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Notre Dame students' flash mob routine applauded by Lance Holt students
Notre Dame and Lance Holt School students combine for a pose during the Flash Mob routine.
11 April 2014
The University of Notre Dame Australia's second year Health & Physical Education students from the Fremantle Campus developed and performed a Flash Mob for primary school students from Lance Holt School, located in Fremantle's West End, on Friday 28 March 2014.
Notre Dame students jumped, twirled, posed and improvised during the three minute routine – a considerable achievement for some who may have never danced or performed in a group environment.
A creation of Health Sciences Tutor, Sian Chapman, the focus of the Flash Mob was to develop dance knowledge and understandings in the Notre Dame students, and to explore creativity and individuality in the Lance Holt students. It is part of a course of study for second year Health & Physical Education students which focuses on dance as a performing art.
The initiative was developed as part of an ongoing working relationship between Lance Holt School and Notre Dame, which has grown over the past 10 years. The main area of collaboration is through the Fundamental Skills Program – a course which develops lesson planning, classroom management and reflection practices in first year Health & Physical Education students.
This unique program is highlighting dance as an art that is boosting creativity, individuality, social skills, and delivering confidence to primary school children, and further developing teaching ability in university students.
"A Flash Mob is a very informal performance where the unsuspecting public becomes an audience. The wonderful Lance Holt students were our 'unsuspecting public', chosen because our students had already established a good relationship with the School and its students," Ms Chapman said.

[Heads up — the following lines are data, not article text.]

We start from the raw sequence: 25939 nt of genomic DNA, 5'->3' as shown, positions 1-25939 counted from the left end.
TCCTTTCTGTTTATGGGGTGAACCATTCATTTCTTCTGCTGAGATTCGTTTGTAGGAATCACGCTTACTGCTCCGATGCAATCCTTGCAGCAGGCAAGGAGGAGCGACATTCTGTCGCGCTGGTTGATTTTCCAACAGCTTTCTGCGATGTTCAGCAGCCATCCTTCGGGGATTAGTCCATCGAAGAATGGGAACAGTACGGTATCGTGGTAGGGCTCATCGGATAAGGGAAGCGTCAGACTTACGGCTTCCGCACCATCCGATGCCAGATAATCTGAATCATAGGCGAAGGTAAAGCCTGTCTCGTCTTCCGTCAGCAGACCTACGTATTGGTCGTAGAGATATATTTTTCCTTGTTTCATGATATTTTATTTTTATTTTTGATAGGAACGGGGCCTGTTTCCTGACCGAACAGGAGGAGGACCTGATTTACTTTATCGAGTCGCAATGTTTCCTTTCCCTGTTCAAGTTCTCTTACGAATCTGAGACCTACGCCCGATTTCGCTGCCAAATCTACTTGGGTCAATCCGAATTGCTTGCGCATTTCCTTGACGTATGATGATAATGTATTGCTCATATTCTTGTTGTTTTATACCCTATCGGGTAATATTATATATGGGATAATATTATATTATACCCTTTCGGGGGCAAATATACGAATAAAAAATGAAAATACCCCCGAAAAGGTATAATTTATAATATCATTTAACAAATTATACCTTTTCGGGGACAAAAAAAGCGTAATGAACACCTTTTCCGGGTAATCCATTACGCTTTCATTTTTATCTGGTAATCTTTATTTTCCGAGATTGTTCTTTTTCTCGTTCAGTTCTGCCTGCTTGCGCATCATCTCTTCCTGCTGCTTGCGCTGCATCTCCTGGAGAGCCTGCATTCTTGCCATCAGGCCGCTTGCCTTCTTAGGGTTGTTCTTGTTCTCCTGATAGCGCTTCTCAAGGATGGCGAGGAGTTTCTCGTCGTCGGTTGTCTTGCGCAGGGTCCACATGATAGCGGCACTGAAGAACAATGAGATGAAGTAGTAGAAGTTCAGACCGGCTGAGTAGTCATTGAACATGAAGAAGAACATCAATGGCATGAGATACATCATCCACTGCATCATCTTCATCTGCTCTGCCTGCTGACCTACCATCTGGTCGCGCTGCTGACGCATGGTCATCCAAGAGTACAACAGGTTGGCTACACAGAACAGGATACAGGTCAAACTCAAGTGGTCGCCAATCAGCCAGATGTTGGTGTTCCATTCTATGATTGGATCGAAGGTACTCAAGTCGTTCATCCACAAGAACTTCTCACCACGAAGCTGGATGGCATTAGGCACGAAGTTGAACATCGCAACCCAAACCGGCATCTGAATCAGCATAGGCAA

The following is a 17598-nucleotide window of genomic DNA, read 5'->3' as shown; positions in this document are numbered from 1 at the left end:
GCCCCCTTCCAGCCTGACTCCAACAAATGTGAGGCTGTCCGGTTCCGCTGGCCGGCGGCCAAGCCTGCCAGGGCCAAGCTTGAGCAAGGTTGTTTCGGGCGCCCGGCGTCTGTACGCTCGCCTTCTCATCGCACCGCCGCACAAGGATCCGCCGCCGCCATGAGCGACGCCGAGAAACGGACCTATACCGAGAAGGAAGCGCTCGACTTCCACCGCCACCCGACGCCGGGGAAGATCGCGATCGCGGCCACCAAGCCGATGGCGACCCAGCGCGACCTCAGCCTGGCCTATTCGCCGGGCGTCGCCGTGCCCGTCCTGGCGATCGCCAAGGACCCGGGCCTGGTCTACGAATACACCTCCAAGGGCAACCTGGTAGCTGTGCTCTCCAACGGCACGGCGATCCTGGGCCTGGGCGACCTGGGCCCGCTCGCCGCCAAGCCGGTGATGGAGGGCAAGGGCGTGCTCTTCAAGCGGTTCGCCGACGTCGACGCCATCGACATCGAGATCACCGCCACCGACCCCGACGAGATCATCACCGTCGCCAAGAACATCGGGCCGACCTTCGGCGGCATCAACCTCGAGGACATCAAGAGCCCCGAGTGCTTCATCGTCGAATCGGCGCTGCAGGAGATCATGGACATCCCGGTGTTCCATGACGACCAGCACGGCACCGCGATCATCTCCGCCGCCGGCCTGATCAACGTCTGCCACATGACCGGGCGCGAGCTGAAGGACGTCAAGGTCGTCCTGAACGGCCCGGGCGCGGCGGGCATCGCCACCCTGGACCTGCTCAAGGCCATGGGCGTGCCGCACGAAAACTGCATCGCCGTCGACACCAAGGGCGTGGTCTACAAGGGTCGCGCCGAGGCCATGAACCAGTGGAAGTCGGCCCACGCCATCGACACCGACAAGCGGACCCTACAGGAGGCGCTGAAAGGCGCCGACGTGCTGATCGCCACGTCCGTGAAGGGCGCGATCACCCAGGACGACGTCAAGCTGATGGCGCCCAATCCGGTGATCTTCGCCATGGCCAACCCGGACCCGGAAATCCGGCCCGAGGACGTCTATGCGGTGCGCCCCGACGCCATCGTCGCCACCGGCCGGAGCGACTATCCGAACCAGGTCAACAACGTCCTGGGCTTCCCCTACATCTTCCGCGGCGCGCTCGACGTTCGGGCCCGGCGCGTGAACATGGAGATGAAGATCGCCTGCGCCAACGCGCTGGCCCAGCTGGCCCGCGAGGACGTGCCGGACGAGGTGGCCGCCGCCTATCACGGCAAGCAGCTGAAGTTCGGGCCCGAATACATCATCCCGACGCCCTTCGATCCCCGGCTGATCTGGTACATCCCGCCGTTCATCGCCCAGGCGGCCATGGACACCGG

"Not only did the Notre Dame students perform, they then taught aspects of the choreography to the Lance Holt students creating a joint performance piece. Their ability to teach in a small group environment and then put their thoughts into practice on 'stage' are tangible and valuable learning outcomes for their future careers."
Students studying Health & Physical Education at Notre Dame will use these skills for further benefit in Semester 2, working with special needs students from Corpus Christi and John XXIII College as part of the unit 'Adaptive and Inclusive Physical Education'.
"Working closely with Lance Holt has been a rewarding experience. Dance enables people of all ages to think creatively. Seeing the Lance Holt students perform the movements with assistance from Notre Dame's Health & Physical Education students was such a warming and enjoyable feeling," student, Sarah Ovens, said.
"Having this experience enables us to work with students in safe environments and provide us with opportunities to apply our knowledge in real-life situations."